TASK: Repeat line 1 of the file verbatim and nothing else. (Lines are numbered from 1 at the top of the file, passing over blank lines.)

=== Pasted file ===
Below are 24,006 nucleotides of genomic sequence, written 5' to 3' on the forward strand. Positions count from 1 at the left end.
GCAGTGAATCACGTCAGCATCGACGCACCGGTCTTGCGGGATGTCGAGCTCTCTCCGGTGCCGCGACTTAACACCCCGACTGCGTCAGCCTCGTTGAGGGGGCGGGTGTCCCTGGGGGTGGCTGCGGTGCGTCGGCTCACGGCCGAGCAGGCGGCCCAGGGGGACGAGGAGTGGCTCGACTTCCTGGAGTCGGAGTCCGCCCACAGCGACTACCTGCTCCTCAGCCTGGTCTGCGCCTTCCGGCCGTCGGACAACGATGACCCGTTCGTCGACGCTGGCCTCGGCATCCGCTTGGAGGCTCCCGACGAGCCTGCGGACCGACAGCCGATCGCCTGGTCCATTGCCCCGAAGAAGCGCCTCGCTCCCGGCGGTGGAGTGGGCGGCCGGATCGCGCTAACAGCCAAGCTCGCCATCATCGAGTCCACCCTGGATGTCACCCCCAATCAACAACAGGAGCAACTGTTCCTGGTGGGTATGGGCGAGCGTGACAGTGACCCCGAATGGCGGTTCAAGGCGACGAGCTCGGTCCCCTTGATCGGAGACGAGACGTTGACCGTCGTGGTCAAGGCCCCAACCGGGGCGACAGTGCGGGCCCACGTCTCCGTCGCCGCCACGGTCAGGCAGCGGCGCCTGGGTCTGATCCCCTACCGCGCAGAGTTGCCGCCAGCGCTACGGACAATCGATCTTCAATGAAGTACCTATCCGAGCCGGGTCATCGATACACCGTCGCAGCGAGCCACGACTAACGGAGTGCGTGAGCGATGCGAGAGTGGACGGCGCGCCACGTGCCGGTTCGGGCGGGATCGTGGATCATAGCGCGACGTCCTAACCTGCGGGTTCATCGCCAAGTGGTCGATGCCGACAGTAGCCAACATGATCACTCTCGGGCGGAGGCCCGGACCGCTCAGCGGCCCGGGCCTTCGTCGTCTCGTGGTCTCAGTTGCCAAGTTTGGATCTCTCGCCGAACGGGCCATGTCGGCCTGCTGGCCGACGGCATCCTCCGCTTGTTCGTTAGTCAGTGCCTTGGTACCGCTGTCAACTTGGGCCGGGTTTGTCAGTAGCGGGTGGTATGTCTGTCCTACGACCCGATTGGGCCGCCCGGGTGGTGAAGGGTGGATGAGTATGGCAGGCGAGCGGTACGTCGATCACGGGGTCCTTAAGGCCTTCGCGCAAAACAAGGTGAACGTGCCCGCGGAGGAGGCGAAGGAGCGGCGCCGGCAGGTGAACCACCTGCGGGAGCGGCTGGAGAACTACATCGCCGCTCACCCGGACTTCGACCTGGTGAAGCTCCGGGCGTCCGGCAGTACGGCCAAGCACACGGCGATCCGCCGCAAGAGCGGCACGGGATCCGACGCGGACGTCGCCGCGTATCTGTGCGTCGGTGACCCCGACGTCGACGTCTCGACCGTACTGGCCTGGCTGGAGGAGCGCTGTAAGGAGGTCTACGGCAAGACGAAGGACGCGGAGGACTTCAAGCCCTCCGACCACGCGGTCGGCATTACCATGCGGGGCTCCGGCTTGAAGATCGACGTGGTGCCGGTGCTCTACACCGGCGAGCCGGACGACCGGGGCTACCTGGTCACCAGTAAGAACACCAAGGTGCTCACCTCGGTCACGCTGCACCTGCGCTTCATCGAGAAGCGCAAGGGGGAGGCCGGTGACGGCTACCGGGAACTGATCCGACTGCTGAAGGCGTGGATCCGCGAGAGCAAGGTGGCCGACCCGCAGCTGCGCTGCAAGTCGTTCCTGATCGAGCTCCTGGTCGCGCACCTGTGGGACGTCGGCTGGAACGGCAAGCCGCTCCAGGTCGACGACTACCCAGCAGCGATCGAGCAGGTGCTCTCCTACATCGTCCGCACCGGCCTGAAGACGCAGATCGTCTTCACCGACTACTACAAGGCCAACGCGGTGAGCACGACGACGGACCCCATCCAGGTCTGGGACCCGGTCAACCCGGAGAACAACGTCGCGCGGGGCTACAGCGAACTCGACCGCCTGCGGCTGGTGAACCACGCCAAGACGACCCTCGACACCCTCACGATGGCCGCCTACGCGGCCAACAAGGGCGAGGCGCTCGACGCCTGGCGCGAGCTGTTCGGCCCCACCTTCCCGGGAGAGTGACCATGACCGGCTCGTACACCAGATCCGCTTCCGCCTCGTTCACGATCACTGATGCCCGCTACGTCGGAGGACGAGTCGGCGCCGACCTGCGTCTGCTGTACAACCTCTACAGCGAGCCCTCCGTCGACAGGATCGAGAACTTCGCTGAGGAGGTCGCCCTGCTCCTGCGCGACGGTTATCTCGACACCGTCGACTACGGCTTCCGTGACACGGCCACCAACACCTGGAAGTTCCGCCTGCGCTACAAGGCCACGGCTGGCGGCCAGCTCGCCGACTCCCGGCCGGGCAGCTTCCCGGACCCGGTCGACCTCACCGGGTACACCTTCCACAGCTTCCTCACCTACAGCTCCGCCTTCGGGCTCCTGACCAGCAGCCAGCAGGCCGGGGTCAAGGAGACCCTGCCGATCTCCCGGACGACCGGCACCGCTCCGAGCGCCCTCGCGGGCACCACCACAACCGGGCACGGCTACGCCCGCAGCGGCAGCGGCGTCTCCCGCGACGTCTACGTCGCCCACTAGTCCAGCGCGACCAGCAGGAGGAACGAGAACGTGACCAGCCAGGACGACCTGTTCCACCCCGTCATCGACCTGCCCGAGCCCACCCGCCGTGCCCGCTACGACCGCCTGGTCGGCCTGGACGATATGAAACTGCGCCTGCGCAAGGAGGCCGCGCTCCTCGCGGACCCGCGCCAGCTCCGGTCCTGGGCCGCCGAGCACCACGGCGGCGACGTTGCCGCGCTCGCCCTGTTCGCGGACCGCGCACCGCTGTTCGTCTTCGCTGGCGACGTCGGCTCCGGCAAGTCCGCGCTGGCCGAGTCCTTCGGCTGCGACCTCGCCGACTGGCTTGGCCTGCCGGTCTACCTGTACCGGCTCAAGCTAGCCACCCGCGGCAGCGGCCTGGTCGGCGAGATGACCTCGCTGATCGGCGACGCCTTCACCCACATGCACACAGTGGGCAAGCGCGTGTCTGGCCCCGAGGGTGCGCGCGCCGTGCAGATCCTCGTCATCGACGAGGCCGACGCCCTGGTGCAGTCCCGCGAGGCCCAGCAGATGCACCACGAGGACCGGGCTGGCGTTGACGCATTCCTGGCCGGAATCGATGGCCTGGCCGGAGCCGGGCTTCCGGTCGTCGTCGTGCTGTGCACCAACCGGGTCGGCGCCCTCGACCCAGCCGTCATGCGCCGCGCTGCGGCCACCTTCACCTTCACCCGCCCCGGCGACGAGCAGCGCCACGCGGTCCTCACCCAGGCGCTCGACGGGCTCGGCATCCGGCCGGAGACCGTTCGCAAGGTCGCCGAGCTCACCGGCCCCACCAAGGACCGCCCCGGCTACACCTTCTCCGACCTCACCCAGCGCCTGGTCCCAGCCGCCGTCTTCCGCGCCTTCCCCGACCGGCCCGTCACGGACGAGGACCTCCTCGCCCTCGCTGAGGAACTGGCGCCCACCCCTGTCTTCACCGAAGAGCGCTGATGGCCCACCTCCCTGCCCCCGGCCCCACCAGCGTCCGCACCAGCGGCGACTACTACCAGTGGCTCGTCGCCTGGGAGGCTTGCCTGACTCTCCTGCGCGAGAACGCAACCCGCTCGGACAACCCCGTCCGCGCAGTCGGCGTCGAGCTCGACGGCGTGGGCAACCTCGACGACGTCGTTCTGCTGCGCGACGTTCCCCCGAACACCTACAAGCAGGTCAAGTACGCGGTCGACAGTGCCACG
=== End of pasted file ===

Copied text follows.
Below are 24,006 nucleotides of genomic sequence, written 5' to 3' on the forward strand. Positions count from 1 at the left end.